New certification programs could open market opportunities in the European Union, Russia, China and others.
This post is part of the Science Tuesday feature series on the USDA blog. Check back each week as we showcase stories and news from USDA’s rich science and research portfolio.
Agriculture is key to any nation’s success. American farmers continue to be more innovative and productive, providing affordable foods for the U.S. consumer while supporting a robust export market. Global agricultural trade is complex, constantly changing, with multi-layered requirements that have to be met before a grower can get his product into another country.
Although a general export certificate is issued for most agricultural products, some countries require certification based on scientific testing. USDA’s Agricultural Marketing Service provides the service and scientific expertise that helps American farmers export their products. Read more »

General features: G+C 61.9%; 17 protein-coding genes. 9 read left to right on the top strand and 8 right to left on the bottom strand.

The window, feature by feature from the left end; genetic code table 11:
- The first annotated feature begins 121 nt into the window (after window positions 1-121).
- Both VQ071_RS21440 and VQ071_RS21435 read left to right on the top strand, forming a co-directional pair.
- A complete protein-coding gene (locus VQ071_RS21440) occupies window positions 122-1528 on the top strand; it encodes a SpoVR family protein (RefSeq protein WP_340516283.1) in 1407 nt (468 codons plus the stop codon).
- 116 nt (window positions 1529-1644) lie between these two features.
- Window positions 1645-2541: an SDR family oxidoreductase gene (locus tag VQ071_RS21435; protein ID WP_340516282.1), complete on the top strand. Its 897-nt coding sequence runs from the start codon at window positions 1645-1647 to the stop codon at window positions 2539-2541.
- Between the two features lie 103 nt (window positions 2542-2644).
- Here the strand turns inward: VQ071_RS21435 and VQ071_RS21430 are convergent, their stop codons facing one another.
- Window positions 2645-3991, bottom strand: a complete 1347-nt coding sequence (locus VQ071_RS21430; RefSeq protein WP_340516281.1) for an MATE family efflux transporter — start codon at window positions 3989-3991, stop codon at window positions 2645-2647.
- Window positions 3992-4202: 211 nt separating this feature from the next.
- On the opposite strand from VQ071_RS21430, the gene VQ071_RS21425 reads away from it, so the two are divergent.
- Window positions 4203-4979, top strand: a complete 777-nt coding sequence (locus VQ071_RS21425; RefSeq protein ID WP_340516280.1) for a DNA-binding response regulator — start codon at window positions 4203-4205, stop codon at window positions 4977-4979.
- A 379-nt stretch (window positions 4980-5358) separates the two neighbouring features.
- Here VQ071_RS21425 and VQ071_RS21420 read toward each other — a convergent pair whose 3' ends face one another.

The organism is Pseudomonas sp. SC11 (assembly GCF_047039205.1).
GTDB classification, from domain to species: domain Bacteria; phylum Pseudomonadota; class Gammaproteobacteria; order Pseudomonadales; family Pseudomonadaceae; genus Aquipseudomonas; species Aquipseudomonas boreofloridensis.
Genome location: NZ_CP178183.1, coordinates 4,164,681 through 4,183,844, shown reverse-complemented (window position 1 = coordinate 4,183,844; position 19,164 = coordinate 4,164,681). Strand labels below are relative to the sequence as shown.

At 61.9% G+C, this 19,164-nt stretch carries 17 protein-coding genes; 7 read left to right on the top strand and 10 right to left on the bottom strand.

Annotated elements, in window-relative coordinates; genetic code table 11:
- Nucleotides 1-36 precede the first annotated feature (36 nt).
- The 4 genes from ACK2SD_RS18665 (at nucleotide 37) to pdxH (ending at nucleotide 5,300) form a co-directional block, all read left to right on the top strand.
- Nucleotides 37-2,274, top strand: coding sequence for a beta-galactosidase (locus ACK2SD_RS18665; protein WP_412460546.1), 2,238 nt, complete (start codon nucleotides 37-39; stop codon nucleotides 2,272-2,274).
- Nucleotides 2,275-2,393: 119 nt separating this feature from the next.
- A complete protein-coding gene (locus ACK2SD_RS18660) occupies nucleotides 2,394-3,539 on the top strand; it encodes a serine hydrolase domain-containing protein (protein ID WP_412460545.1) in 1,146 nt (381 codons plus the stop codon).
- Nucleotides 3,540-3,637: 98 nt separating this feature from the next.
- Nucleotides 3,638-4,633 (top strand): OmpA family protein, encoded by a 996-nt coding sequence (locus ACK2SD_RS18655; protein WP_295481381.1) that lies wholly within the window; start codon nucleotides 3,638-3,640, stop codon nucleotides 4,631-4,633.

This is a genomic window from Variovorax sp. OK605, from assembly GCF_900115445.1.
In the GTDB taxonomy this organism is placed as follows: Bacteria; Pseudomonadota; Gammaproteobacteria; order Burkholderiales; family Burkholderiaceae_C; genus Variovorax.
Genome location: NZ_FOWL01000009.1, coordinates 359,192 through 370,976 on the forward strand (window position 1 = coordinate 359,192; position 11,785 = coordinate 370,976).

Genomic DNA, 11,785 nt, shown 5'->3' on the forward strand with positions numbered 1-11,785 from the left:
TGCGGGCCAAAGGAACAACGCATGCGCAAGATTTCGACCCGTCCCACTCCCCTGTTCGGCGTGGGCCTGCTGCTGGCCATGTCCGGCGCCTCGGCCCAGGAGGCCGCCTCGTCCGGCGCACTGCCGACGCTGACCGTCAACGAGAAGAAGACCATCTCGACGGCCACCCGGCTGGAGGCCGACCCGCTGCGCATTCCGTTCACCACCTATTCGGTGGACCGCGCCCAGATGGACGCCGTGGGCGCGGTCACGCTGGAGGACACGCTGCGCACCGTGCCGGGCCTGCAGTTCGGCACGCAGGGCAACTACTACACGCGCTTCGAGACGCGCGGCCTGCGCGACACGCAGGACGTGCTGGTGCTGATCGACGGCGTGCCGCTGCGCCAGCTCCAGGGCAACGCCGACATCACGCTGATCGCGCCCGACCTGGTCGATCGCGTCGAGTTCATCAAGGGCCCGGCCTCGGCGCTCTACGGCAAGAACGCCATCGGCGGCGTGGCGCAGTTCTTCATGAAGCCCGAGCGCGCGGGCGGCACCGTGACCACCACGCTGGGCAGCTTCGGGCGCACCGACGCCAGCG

“Thank you for the generous donations of produce that you have given to assist us with our outreach mission. With your help we are able to provide food for needy senior citizens,” said Denise Smartt Sears from St. Luke’s United Methodist Church in New Rochelle, NY.
It is a simple idea. If you have more than you need, share with those who don’t have enough. An estimated 50 million Americans do not have access to enough food. So what can be done? Amazing things can happen when you implement a simple idea by combining a love of agriculture and commitment to community with a government program.
For over 10 years, samplers working for the Pesticide Data Program, a part of USDA’s Agricultural Marketing Service, have been donating excess food from their samples to local organizations including food banks, homeless shelters, senior citizens centers, battered women shelters, and churches. The Program requires samples of fruits, vegetables and other agricultural products at markets and chain store distribution centers throughout the country for testing and analysis of pesticide residues on agricultural commodities in the U.S. food supply. Read more »